Igniting the Cold War: The Berlin Blockade and Airlift

In June 1948, the Soviet Union cut off West Berlin from the rest of Allied-controlled Germany, prompting the launch of the Berlin Airlift.

May 21, 2024By Maria-Anita Ronchini, MA History & Jewish Studies, BA History

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“People of the world,” pleaded Ernst Reutuer, the future mayor of West Berlin, on September 9, 1948, “…. look upon this city! You cannot, you must not, forsake us!” When Reuter made his famous appeal, the West Berliners had already been struggling for months under the Berlin Blockade, implemented by Soviet authorities to force the Western powers to withdraw from the city. The humanitarian mission known as the Berlin Airlift would be the only source of vital supplies for more than two million people until May 12, 1949, when the Soviet Union lifted the blockade. The Berlin Airlift was the first confrontation between the Western and Eastern blocs. It played a crucial role in the Cold War and its future development.


Uneasy Postwar Relations: The Road to the Berlin Airlift

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Map of the four occupation zones in Berlin. Source: The National Archives


Following the end of World War II, the alliance between the Soviet Union and the Western powers—the United States, Great Britain, and France—quickly deteriorated. “From Stettin in the Baltic, to Trieste in the Adriatic,” declared Winston Churchill in his March 1946 speech, “an iron curtain has descended across the continent.” Amid growing tensions, the fate of the defeated Germany was a crucial point of contention among the wartime allies.


Immediately after the end of the hostilities, the Allies had divided the territory of the former Nazi regime into four occupation zones. Though the city of Berlin was in the Soviet-controlled area, it had also been divided among the victorious powers. Each zone was administered by a military government. Each of these governments, led by the commanders of the armed forces, was responsible for policymaking in its respective zone. At the same time, the commanders regularly met in the Allied Control Council to coordinate joint control over Germany as a whole. Similarly, the area of Greater Berlin was governed by an inter-Allied body known as Kommandatura.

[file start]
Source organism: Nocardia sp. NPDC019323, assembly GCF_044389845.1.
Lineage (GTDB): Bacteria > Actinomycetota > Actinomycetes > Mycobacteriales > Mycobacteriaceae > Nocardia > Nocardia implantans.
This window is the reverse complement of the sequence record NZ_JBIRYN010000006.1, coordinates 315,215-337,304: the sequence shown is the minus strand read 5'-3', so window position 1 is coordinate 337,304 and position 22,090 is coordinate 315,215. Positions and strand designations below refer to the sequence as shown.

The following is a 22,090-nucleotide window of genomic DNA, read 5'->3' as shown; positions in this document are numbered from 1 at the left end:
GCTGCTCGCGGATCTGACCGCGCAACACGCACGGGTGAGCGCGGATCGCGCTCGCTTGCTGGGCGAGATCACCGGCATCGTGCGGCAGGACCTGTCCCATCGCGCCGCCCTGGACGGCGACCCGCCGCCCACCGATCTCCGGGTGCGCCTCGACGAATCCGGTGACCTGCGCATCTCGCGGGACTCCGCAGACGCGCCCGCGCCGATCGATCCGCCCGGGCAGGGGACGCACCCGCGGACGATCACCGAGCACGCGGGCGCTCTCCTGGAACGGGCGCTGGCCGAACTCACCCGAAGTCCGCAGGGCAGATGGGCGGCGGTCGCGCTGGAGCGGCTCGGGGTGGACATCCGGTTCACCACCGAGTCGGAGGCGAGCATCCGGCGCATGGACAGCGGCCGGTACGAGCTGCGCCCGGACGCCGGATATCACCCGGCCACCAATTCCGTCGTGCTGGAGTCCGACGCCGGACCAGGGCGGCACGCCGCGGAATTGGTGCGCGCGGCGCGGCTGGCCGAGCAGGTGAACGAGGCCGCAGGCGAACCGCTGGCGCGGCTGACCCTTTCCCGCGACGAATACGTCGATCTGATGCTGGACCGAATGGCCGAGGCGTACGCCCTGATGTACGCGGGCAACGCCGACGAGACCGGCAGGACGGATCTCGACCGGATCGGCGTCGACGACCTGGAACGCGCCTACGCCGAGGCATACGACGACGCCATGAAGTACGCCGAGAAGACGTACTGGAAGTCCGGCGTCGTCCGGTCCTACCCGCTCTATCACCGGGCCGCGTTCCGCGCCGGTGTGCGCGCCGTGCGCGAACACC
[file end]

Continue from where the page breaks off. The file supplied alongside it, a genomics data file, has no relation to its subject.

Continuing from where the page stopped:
Stunde Null (Zero Hour) in Germany after 1945. Ruins of the Reichstag in Berlin. Source: Radio Free Europe


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At the Potsdam Conference in 1945, the leaders of the victorious countries confirmed the postwar division of Germany into four occupation zones. However, they failed to reach a permanent agreement on the so-called “German question.” As the relationship between the Western powers and the Soviet Union became more strained, the fragmentation of the defeated former Nazi Reich became the physical emblem of a polarized world order, where two opposing blocs, each representing contrasting political and economic systems, battled to expand their “sphere of influence.”


The Berlin Crisis 

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Soviet leader Joseph Stalin and US President Harry S. Truman, Berlin, July 24, 1945. Source: Washington Post


In 1947, tensions between the Western Allies and the Soviet Union concerning the shared policy-making in Germany started to rise. In January, the United States and Great Britain united their occupation zones in Bizonia. The decision caused unease within the Soviet Union; its leadership felt threatened by a unified Western bloc near their zone.


The relations between the wartime allies worsened in March when US President Harry S. Truman announced that “it must be the policy of the United States to support free peoples who are resisting attempted subjugation by armed minorities or by outside pressures. If we falter in our leadership, we may endanger the peace of the world—and we shall surely endanger the welfare of our own nation.” Truman’s speech, which inaugurated a new direction in US foreign policy known as the Truman Doctrine, worried the Soviets and further cemented the divisions of the postwar international order.